Great-looking, great to drive new Volvo should be a fine car to own.
What is it?
You’d think that of all the posh car brands building a rival to the safe, sturdy, sensible VW Golf, it should be Volvo. But no: for years, Volvo has missed the premium five-door hatch target, giving us small saloons, small estates and small three-door coupes instead. By the law of averages, it was bound to stumble across a winning recipe at some point: the launch of the five-door V40 hatch is it.
This is a vital car for the brand. It’s intended to be a step up for Golf buyers, for those who don’t want the flash of an Audi A3 or BMW 1-Series. On looks alone, it’s there: this is a rather foxy-looking Volvo, and even the bonnet has been kept low and sporty thanks to the trick addition of a pedestrian airbag. Underneath, there’s a Volvo-ised version of the fine Ford Focus platform, plus a range of engines that shame even Bluemotion Golfs for efficiency. There’s no doubting the potential it possesses.
What is it like on the road?
The surprise comes in how the V40 drives. Starting out with a Focus-derived platform is a smart move, for it breeds in a high level of ability right from the off . Volvo has simply enhanced this with some well-judged tuning of springs and dampers to create one of the most likeable upmarket family hatchbacks on sale. It’s a blend of tidy handling and absorbent ride quality that few manage to hit. Under the bonnet, fizzy turbo petrol engines are fun too – both Ecoboost motors come straight from the Focus – but diesels will naturally sell best. The 1.6 is OK but the real hitis the new D4 four-cylinder engine. This exceptional engine is smooth, eager and hot-hatch fast (the 0-60 dash takes 7.0 seconds) yet somehow blends it with high economy and low CO2. Amazing.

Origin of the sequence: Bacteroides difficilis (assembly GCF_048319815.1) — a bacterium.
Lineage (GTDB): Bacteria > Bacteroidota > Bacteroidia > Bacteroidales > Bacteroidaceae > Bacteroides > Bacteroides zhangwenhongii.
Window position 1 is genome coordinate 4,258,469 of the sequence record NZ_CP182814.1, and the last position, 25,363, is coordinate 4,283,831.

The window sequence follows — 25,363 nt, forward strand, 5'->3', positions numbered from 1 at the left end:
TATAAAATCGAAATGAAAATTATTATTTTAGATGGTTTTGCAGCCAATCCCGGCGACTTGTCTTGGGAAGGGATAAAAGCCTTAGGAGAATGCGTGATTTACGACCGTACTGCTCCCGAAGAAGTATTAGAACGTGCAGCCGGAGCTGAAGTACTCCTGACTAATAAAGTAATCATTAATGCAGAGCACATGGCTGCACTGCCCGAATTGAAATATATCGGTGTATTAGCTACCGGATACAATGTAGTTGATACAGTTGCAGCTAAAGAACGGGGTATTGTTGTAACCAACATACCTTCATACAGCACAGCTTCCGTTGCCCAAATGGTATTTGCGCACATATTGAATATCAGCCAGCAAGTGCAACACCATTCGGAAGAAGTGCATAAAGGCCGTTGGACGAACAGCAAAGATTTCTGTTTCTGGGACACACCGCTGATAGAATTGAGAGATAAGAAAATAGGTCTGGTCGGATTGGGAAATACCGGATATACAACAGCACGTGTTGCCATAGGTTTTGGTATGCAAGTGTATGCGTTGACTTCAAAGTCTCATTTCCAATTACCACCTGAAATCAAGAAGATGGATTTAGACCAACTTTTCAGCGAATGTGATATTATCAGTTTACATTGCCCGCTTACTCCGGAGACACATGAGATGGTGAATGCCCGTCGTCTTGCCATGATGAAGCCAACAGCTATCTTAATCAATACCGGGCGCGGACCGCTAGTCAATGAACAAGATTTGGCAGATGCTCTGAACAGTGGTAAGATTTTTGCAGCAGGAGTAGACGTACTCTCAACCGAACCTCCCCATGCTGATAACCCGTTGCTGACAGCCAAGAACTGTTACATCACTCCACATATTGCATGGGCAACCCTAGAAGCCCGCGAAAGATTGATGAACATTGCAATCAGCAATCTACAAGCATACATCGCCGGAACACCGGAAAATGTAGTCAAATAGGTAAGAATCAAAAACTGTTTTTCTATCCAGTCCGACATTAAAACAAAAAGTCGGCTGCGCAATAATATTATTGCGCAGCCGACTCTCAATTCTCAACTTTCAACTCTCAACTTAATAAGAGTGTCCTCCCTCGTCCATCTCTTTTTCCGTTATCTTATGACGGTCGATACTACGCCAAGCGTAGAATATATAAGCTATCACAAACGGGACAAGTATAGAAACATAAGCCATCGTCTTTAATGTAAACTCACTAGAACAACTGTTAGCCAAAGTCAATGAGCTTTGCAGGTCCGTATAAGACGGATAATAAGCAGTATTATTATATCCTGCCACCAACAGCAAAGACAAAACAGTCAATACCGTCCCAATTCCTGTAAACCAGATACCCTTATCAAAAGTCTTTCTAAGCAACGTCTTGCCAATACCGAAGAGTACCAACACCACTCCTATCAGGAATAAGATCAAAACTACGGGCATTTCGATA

On the inside
Layout, finish and space
Volvo has blended its usual warm and welcoming design with fine space, good layout and great quality. The seats are exquisitely comfortable and there are neat design touches such as a frameless rear-view mirror. A must-have option is the fully configurable TFT instrument pack display, whose digital layout is reminiscent of a Range Rover. It’s a lovely touch and just one of many examples that the V40 has been carefully, intelligently designed by people who care. It treats its occupants really well.
Running costs and reliability
No faulting the diesels’ economy. The 1.6 D2 does 78.5mpg, while even the new D4 manages 74.3mpg and 99g/km despite its 190bhp power figure. That’s staggering. With an inclusive standard spec coming with even the ES – posher trims simply add to the luxury – this is a car with few apparent flaws and strong appeal. Volvo has at last got it right.
Final thoughts and pick of the range